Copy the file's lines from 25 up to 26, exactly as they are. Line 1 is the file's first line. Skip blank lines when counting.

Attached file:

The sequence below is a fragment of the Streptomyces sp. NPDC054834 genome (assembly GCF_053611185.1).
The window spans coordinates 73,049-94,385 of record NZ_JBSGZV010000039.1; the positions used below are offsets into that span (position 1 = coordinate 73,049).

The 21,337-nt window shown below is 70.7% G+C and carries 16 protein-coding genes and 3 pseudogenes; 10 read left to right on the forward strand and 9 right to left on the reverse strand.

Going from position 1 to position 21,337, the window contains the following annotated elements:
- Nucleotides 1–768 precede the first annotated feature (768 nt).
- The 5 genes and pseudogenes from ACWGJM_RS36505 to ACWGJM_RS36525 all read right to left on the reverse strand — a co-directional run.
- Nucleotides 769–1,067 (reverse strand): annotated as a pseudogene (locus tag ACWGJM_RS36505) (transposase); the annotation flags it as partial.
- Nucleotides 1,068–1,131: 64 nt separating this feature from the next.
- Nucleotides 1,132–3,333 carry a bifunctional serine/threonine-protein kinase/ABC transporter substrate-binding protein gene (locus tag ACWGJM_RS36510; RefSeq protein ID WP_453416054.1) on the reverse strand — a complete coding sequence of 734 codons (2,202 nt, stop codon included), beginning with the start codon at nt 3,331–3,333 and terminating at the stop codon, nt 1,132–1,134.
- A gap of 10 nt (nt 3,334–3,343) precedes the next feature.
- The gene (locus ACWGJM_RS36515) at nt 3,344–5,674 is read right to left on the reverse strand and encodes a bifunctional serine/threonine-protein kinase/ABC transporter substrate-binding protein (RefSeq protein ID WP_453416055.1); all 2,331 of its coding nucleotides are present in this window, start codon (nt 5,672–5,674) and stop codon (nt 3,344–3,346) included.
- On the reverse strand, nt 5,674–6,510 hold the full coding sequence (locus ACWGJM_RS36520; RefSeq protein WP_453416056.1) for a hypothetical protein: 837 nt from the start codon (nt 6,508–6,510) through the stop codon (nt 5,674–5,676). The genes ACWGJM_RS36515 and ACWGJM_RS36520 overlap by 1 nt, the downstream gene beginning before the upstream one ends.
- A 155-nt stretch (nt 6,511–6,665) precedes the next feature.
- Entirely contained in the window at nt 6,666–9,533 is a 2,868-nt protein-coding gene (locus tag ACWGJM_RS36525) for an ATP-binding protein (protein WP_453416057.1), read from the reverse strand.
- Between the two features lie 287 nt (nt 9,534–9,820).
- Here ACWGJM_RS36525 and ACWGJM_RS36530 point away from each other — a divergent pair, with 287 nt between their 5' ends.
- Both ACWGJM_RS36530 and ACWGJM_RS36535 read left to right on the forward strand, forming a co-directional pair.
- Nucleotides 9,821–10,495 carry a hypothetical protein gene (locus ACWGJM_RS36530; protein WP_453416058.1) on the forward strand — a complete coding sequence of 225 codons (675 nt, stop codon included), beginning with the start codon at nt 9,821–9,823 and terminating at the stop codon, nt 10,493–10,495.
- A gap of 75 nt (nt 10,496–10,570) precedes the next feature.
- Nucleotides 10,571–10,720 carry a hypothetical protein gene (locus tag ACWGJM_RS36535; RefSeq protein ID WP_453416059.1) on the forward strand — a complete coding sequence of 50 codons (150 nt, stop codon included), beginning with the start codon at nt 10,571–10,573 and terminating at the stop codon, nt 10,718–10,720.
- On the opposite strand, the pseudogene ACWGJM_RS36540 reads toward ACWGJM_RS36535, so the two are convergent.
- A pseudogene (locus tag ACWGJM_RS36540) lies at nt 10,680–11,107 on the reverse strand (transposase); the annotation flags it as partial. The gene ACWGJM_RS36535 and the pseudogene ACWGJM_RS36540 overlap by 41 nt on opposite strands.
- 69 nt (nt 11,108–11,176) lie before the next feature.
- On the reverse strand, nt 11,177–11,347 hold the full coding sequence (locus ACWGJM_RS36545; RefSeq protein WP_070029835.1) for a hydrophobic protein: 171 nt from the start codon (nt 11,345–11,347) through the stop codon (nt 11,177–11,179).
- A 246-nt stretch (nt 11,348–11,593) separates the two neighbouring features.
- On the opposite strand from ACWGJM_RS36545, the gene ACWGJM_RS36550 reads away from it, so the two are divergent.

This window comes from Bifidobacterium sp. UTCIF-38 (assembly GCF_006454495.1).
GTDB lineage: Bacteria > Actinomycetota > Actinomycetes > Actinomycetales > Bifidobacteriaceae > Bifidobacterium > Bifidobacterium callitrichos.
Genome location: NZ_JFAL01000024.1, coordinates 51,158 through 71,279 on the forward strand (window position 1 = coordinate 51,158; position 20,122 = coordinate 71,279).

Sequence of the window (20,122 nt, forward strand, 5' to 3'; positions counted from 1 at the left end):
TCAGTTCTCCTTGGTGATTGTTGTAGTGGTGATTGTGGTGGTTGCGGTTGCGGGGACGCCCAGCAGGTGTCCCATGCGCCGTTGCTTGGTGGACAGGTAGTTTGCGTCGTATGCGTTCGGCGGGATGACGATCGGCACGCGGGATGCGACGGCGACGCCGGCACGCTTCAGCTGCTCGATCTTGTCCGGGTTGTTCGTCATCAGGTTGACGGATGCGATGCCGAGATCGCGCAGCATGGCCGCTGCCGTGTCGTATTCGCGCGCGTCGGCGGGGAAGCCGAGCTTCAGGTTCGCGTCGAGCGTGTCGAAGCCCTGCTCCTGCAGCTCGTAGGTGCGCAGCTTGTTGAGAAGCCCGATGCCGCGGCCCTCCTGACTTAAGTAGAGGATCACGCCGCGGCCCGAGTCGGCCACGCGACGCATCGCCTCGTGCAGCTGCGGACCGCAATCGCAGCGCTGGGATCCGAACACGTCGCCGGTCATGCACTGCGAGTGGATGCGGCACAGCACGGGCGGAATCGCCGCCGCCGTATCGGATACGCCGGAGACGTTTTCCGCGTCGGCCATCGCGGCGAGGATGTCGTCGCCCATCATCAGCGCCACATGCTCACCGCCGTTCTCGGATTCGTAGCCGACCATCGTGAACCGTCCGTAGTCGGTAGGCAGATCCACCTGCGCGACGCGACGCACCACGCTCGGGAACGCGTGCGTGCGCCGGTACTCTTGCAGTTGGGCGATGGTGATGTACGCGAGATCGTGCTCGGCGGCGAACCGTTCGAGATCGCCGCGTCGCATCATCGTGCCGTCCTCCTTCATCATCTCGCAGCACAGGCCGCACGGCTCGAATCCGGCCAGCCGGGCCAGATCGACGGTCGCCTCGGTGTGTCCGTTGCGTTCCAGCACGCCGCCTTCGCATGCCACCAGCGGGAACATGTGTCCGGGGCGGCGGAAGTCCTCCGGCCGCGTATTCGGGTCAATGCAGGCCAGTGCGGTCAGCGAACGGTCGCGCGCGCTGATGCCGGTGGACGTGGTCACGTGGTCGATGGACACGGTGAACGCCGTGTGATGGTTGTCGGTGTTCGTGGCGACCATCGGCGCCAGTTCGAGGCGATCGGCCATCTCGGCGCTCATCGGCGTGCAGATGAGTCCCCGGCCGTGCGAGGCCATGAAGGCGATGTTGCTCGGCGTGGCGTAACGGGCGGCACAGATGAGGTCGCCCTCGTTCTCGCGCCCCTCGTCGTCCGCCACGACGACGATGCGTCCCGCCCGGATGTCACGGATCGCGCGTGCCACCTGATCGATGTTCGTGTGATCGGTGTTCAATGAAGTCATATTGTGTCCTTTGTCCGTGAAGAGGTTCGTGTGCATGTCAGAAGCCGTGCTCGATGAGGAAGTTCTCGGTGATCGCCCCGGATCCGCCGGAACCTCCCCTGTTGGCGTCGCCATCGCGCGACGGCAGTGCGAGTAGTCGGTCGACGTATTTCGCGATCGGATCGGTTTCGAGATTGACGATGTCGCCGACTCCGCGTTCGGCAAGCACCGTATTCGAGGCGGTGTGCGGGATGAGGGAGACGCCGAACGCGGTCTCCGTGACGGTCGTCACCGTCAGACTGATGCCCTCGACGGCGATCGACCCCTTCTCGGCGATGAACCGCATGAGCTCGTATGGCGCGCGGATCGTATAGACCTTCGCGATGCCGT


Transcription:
- A 246-nt stretch (nt 11,348–11,593) separates the two neighbouring features.
- On the opposite strand from ACWGJM_RS36545, the gene ACWGJM_RS36550 reads away from it, so the two are divergent.